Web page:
Thursday, February 29, 2024

Voices sweet like honey


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The 2014 season of Honey Jam Barbados kicked off on a high note Tuesday at Divi Southwinds hotel, with several thrilling one-minute auditions from just over 30 young women all hoping to gain entry into the increasingly popular all-female talent showcase.

While there were some familiar faces, many of those auditioning to be a part of the multi-genre production were new to the Honey Jam Barbados stage, and creator Ebonnie Rowe says it will be extremely difficult this year to whittle down the numbers.

“This is probably the most kind of ‘wow’ artistes we’ve had. Usually every year, let’s say we have 30 people, maybe five artistes I like, and then we go to the alumni pool and ask them to come back and perform. This year is definitely different. It’s the first time we’ve had so many excellent artistes at the audition,” she explained.

Between 15 and 20 artistes will move forward from the audition stage and be taken through three major workshops. The young divas will also be coached on various aspects of the music industry, entertainment management and law, and how to use social media and music conferences outside of Barbados to network with other artistes.

Several of the judges were also lavish in their praise of the budding entertainers who confidently belted out tunes from an array of genres, some of them even bringing their original songs and music tracks.

An enthusiastic Alison Hinds was especially pleased with what was on show.

“I knew there was always talent in Barbados and I’m glad that there’s the vehicle that is Honey Jam that is giving them this opportunity,” she said, adding: “Some of the talent I have heard tonight is absolutely fantastic . . . . We need this outlet for females specifically.”

However, her caution to any female getting into the industry was also sobering.

“This industry will chew you up and spit you out if you don’t know what you’re doing . . . . There are a lot of sharks, especially when it comes to women, so you have to hold yourself accountable and stick to your guns,” she said, stressing that research, and keeping yourself knowledgeable of industry practice was paramount.

Meanwhile, recording artiste Jaicko said of the night’s performances: “There weren’t any zeroes. It makes me happy to know that Barbados is growing in terms of becoming more in tune with the world and in terms of preparedness. A couple people came out with their own tracks . . . and it seems they have a genuine interest in artistry.”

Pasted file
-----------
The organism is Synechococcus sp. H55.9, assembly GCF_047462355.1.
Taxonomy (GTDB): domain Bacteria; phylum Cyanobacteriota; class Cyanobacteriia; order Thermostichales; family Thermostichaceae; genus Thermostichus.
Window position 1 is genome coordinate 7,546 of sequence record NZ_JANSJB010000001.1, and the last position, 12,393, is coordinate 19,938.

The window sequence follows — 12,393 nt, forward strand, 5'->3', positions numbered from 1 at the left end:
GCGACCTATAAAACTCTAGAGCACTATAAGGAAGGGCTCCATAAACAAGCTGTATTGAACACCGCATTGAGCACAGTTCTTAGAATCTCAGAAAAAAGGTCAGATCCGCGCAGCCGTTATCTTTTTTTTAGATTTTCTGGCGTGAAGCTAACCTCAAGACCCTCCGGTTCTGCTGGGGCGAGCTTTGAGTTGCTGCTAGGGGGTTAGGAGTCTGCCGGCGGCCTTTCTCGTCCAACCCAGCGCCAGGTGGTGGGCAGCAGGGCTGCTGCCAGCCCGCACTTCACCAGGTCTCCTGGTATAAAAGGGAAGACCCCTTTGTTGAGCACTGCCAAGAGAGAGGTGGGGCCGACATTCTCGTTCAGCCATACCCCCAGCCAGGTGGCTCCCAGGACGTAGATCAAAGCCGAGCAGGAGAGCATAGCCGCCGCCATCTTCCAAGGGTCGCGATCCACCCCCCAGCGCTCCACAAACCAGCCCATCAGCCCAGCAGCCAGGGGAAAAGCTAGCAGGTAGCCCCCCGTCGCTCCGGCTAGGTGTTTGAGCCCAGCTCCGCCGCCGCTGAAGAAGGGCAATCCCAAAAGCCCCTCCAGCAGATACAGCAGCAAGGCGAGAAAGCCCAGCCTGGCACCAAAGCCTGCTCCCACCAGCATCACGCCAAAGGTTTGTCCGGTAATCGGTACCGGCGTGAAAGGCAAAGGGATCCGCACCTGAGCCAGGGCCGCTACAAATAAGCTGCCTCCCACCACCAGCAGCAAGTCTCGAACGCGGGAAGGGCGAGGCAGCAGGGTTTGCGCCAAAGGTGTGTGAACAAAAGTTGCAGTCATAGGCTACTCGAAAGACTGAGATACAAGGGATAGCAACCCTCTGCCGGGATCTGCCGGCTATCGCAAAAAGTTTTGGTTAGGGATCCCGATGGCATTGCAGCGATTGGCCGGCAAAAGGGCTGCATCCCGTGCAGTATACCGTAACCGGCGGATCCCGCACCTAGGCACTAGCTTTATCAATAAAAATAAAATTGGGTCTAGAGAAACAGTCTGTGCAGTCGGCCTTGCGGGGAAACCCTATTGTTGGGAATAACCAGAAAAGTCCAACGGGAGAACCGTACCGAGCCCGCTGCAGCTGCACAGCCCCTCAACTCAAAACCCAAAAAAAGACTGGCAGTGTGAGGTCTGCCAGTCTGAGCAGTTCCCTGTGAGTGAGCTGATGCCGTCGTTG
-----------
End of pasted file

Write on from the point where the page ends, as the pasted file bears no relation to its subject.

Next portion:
First-time judge and recording artiste Rupee was “absolutely blown away”. He too offered some advice, suggesting: “Always consider that singing is not the only avenue in the music business. I heard some original material that was very impressive. The person singing it might not necessarily be the one to sing it but songwriting is where all the money is made in the music industry.”

Many of the performers were also pleased with their efforts and will be keeping their fingers crossed that they are among those getting a call back.

Josee Ross, whose original song entitled Boyfriend got a rousing round of applause from the small but enthusiastic group of spectators and supporters gathered, said it would be a dream come true to be a part of the showcase.

“Music has been a big part of my life from since growing up. When my mum had cancer it was soothing to her and it was almost like medicine and I love music. For me to make it this far and then to go on further would just pass all her expectations, mine, everyone else’s. It would be a dream.”

Another artiste who surprised the audience was husky-voiced 16-year-old Amber Amber Orano Barrow. The Parkinson Memorial student’s deep, soulful vocals were well suited to her original reggae piece entitled Hotspot.

“It would be another big step towards my dream, which is to become the number one reggae singer who has come from Barbados,” she quickly replied when asked what it would mean to her to be a part of the showcase.

Honey Jam Barbados 2014 will culminate in a big concert on Saturday, November 8, at Frank Collymore Hall, showcasing the talent of the lucky young, female vocalists. (Green Bananas Media)


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